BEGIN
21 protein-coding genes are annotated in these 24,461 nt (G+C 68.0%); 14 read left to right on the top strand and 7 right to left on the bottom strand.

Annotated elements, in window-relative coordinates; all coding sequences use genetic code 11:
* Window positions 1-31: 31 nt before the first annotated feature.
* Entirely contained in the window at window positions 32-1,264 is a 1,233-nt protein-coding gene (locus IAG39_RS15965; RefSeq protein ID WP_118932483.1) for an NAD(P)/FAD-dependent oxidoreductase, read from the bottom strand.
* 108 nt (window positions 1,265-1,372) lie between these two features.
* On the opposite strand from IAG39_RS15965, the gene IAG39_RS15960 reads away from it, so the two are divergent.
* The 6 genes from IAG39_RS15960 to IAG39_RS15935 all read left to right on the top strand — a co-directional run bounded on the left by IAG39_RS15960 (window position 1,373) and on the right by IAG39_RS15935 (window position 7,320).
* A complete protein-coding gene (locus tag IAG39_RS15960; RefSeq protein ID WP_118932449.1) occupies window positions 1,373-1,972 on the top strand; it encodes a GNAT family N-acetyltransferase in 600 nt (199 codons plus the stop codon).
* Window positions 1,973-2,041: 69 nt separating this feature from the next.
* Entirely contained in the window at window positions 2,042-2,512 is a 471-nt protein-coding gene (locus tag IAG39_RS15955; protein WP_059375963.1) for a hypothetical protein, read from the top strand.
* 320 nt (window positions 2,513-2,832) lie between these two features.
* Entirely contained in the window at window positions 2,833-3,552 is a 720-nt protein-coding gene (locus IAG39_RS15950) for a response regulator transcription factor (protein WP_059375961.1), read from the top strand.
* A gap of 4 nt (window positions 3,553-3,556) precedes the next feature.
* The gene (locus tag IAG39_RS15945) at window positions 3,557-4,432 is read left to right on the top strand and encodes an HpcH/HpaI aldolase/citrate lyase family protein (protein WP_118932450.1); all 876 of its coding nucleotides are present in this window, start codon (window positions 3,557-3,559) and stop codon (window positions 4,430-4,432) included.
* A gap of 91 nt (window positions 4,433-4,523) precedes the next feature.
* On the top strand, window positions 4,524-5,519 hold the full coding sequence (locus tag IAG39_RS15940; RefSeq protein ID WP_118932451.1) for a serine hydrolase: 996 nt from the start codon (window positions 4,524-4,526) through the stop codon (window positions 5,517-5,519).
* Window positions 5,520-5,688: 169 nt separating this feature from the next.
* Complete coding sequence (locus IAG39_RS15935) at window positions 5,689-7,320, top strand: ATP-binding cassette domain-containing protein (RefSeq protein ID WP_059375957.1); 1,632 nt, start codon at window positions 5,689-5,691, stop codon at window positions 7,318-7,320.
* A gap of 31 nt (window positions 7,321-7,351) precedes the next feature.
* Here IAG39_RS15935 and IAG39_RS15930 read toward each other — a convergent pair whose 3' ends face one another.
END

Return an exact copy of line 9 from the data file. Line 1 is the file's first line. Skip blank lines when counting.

* Window positions 1,973-2,041: 69 nt separating this feature from the next.